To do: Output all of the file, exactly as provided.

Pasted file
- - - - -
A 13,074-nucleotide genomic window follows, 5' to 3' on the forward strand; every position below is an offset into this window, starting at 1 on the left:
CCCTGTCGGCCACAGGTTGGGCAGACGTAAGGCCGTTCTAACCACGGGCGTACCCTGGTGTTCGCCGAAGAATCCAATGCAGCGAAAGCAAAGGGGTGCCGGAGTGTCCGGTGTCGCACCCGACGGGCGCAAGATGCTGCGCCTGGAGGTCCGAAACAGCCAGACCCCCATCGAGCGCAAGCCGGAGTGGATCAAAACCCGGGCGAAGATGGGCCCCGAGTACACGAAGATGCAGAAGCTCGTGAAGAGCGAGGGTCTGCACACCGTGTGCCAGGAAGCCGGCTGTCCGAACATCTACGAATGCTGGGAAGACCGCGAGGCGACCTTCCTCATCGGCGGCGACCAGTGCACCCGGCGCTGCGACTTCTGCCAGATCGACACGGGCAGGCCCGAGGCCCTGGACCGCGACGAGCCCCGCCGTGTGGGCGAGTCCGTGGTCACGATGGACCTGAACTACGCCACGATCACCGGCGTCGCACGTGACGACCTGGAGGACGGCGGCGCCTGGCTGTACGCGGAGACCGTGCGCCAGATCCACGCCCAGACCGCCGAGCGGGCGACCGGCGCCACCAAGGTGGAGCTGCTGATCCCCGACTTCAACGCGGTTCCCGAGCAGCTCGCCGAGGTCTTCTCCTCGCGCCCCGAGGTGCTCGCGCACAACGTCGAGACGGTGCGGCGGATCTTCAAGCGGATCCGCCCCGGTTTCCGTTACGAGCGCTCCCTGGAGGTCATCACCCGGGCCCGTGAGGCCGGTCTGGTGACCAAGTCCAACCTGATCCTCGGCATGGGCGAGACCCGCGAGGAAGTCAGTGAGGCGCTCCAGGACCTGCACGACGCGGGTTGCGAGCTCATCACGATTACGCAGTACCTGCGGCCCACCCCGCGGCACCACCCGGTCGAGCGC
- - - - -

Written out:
A 13,074-nucleotide genomic window follows, 5' to 3' on the forward strand; every position below is an offset into this window, starting at 1 on the left:
CCCTGTCGGCCACAGGTTGGGCAGACGTAAGGCCGTTCTAACCACGGGCGTACCCTGGTGTTCGCCGAAGAATCCAATGCAGCGAAAGCAAAGGGGTGCCGGAGTGTCCGGTGTCGCACCCGACGGGCGCAAGATGCTGCGCCTGGAGGTCCGAAACAGCCAGACCCCCATCGAGCGCAAGCCGGAGTGGATCAAAACCCGGGCGAAGATGGGCCCCGAGTACACGAAGATGCAGAAGCTCGTGAAGAGCGAGGGTCTGCACACCGTGTGCCAGGAAGCCGGCTGTCCGAACATCTACGAATGCTGGGAAGACCGCGAGGCGACCTTCCTCATCGGCGGCGACCAGTGCACCCGGCGCTGCGACTTCTGCCAGATCGACACGGGCAGGCCCGAGGCCCTGGACCGCGACGAGCCCCGCCGTGTGGGCGAGTCCGTGGTCACGATGGACCTGAACTACGCCACGATCACCGGCGTCGCACGTGACGACCTGGAGGACGGCGGCGCCTGGCTGTACGCGGAGACCGTGCGCCAGATCCACGCCCAGACCGCCGAGCGGGCGACCGGCGCCACCAAGGTGGAGCTGCTGATCCCCGACTTCAACGCGGTTCCCGAGCAGCTCGCCGAGGTCTTCTCCTCGCGCCCCGAGGTGCTCGCGCACAACGTCGAGACGGTGCGGCGGATCTTCAAGCGGATCCGCCCCGGTTTCCGTTACGAGCGCTCCCTGGAGGTCATCACCCGGGCCCGTGAGGCCGGTCTGGTGACCAAGTCCAACCTGATCCTCGGCATGGGCGAGACCCGCGAGGAAGTCAGTGAGGCGCTCCAGGACCTGCACGACGCGGGTTGCGAGCTCATCACGATTACGCAGTACCTGCGGCCCACCCCGCGGCACCACCCGGTCGAGCGC